Some may not be happy with the pace of change surrounding health systems, especially since a lot of the change involves adopting telecommunications technology for remote treatments and diagnoses - also known as telemedicine. Generally, in the telemedicine industry there needs to be an understanding of guidelines and standards around the proper use of telemedicine. But the regulatory landscape of telemedicine can be tricky.
State medical boards generally work with experts in a medical specialty to determine best practices for providing quality care using evidence-based research. They then establish rules and guidelines for standards of care and physicians run the risk of losing their medical license if they fail to abide by them.
The American Telemedicine Association’s State Telemedicine Gaps Analysis reported telemedicine adoption has seen some strides in recent years as well as some stagnation in state policies. While medical boards have made guidance or regulations for telemedicine that differ from those for in-person care, they have become more rigid with requirements like an additional patient informed consent, resulting in more states dropping a letter grade in ATA’s scorecard than have improved since 2014.
Alabama, Michigan, and South Dakota earned the highest scores for which states demonstrated "a supportive policy landscape that accommodates telemedicine,” according to the analysis. Arkansas and Texas had the lowest composite scores due to barriers to clinical practice and to the advancement tof telemedicine.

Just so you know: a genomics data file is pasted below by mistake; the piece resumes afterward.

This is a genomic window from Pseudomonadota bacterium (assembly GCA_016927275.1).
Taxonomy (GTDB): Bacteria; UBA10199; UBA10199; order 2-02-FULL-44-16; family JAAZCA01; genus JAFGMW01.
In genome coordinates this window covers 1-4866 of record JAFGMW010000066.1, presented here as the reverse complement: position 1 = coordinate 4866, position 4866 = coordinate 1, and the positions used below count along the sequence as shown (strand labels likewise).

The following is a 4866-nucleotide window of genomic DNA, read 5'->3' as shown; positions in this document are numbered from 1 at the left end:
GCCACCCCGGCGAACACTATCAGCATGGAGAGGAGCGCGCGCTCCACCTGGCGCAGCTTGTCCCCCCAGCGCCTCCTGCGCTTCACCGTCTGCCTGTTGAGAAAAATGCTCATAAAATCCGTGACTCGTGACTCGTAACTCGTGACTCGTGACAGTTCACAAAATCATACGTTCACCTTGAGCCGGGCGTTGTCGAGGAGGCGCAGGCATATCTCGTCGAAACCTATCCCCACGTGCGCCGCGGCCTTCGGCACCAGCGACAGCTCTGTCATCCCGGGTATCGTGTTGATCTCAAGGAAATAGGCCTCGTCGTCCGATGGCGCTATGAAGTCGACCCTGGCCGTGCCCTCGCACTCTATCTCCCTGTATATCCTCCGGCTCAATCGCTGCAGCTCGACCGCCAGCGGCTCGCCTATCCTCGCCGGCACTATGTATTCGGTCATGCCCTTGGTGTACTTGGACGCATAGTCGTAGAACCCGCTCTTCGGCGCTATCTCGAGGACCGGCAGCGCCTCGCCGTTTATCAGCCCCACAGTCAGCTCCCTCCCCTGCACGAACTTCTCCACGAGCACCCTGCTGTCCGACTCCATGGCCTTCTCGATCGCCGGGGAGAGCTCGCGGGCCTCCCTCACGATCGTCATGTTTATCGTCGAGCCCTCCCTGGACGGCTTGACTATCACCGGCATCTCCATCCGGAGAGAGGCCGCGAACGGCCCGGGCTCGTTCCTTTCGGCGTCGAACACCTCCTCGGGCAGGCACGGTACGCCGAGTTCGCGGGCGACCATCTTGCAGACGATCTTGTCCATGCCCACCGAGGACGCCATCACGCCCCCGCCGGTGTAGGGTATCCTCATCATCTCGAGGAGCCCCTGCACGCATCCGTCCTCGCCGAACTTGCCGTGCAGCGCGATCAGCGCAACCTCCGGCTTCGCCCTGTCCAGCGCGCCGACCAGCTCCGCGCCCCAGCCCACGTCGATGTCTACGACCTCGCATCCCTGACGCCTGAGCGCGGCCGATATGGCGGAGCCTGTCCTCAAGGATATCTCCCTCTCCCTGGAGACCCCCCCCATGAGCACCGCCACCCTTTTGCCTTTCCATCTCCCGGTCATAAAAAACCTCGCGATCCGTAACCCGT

Telehealth and telemedicine have yet to be integrated into the federal healthcare system, though a pending bill would federally establish standards.
Several telemedicine companies in the U.S. began providing remote care to their clients long before federal health officials expressed their support for such services. These companies sometimes feel the need to protect their clients’ rights to receive remote care. For example, Dallas-based Teladoc, the first and largest U.S. telehealth company, filed a lawsuit last year against the Texas Medical Board, claiming its revision to rule 190.8 would limit patients’ access to telemedicine as it requires an in-person or face-to-face visit prior to providing prescriptions via telemedicine.
Carena, which provides 24/7 private-label virtual clinics for health systems across the country, questions Teladoc’s litigious approach and believes that telemedicine companies should be working with the boards rather than against. “The reality is that you have to work within the limitations of the existing care delivery system because the technology that Teladoc, Carena, other people use is not the right thing all the time,” Carena's CEO Ralph Derrickson told Healthcare Dive.
The question Derrickson asked himself when he wanted to take house calls to the next step was, “How much of that amazing experience a patient has when a doctor comes to their house can be expressed virtually?” Carena evaluated about 35,000 house calls to get a sense of what would be clinically appropriate for telemedicine. Derrickson believes telemedicine should be an extension of local healthcare delivery systems, and the need for local healthcare is determined by state medical boards.
“Our view has always been that we should practice consistent with the rules as established by those local medical boards,” Derrickson said, adding, “Antagonizing these organizations and questioning them, especially when it comes to patient safety and quality of medical care, is really the wrong thing for technology organizations to be doing and I think it’s bad for the industry.”